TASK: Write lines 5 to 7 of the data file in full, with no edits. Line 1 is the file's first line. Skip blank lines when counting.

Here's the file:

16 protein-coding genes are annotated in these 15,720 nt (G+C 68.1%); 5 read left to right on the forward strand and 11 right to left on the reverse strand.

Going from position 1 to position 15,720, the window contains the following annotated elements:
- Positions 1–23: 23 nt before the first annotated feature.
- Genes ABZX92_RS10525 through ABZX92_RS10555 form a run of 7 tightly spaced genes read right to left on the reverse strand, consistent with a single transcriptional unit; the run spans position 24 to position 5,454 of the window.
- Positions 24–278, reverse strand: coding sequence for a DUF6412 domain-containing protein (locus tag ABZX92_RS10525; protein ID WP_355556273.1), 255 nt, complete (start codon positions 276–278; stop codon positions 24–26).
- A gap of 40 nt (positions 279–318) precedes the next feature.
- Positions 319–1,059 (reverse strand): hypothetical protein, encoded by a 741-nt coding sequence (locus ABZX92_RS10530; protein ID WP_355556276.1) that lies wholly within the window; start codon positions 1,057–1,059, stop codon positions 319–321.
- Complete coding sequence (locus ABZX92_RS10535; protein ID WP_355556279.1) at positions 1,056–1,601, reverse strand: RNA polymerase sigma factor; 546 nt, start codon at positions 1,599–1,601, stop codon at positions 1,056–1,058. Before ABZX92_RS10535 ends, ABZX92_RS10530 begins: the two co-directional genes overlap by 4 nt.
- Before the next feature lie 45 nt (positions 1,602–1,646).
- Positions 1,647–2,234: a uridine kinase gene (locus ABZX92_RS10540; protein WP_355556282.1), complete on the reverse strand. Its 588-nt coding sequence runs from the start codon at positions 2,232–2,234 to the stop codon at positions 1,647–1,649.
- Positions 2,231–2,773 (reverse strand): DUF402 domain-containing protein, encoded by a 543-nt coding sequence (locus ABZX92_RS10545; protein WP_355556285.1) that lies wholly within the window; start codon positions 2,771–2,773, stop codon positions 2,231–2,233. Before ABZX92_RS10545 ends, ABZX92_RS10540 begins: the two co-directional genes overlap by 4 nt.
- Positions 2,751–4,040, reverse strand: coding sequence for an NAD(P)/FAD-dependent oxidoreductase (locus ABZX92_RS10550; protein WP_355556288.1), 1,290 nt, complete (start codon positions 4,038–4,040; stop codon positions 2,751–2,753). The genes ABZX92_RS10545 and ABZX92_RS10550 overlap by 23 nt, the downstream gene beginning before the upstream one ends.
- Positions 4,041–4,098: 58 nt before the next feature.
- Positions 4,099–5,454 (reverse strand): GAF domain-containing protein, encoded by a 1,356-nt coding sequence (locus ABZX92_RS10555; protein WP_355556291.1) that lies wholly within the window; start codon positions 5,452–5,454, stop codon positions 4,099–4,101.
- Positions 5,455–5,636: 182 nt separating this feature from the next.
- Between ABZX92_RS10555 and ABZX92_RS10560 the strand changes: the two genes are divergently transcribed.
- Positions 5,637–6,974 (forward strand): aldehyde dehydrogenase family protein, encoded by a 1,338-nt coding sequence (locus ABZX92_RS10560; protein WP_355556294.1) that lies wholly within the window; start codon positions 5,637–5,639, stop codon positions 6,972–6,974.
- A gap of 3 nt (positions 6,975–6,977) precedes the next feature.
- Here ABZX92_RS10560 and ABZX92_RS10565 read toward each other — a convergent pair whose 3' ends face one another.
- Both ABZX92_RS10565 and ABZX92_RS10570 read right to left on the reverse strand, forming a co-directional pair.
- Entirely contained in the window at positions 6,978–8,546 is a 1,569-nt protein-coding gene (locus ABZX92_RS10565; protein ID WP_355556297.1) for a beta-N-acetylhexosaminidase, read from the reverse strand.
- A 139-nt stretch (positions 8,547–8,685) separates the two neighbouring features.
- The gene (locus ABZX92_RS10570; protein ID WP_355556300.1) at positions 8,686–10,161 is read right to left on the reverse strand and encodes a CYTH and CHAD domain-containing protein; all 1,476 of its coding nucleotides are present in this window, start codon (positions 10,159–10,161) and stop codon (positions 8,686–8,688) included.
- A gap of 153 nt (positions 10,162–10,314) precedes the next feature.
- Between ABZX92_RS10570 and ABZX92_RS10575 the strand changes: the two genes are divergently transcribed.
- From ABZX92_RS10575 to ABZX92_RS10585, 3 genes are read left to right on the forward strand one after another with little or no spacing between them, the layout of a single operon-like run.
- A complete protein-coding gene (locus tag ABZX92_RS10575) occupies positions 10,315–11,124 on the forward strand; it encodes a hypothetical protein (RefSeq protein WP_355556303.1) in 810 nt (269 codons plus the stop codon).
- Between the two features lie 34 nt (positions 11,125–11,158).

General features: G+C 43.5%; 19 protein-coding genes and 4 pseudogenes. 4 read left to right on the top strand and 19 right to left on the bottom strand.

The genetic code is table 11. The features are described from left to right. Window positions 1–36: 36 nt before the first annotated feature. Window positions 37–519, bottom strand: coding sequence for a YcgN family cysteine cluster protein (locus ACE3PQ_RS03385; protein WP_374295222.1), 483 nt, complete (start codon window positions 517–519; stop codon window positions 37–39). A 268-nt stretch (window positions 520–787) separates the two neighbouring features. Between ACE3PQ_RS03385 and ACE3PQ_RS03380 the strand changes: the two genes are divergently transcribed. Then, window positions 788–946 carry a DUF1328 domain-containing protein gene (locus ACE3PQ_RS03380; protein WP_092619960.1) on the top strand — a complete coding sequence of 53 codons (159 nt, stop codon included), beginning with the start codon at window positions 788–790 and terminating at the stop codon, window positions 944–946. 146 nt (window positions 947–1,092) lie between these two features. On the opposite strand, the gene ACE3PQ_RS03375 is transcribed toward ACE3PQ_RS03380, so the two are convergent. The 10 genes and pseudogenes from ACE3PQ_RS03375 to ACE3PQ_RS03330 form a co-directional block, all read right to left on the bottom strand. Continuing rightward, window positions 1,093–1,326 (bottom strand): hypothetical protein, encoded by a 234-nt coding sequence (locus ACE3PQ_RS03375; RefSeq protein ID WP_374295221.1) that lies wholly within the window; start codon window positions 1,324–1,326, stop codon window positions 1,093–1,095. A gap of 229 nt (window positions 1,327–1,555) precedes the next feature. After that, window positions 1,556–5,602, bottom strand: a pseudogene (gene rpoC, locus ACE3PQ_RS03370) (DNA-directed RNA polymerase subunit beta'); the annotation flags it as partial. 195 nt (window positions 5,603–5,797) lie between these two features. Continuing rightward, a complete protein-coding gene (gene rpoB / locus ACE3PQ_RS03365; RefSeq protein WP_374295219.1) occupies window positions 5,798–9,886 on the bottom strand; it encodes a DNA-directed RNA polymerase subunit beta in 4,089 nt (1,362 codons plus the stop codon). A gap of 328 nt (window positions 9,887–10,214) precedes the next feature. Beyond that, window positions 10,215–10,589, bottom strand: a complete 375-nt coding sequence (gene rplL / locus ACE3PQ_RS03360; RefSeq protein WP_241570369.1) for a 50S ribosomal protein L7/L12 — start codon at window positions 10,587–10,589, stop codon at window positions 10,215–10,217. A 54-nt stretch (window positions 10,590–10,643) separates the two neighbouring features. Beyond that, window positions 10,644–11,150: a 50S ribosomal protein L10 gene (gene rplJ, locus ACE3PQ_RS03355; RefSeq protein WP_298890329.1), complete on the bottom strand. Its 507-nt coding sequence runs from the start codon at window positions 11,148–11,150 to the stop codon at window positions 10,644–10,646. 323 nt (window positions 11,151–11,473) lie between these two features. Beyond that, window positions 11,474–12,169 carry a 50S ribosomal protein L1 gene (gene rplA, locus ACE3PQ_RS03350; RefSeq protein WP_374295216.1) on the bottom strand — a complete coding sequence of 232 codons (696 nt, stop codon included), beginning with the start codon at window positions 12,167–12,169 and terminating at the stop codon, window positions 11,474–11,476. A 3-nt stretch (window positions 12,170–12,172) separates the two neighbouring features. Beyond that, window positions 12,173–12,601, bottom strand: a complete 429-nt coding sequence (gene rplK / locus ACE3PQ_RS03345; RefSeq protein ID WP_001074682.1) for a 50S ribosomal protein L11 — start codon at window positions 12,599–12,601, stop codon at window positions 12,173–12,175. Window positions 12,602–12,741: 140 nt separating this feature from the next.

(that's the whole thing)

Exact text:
- Positions 24–278, reverse strand: coding sequence for a DUF6412 domain-containing protein (locus tag ABZX92_RS10525; protein ID WP_355556273.1), 255 nt, complete (start codon positions 276–278; stop codon positions 24–26).
- A gap of 40 nt (positions 279–318) precedes the next feature.
- Positions 319–1,059 (reverse strand): hypothetical protein, encoded by a 741-nt coding sequence (locus ABZX92_RS10530; protein ID WP_355556276.1) that lies wholly within the window; start codon positions 1,057–1,059, stop codon positions 319–321.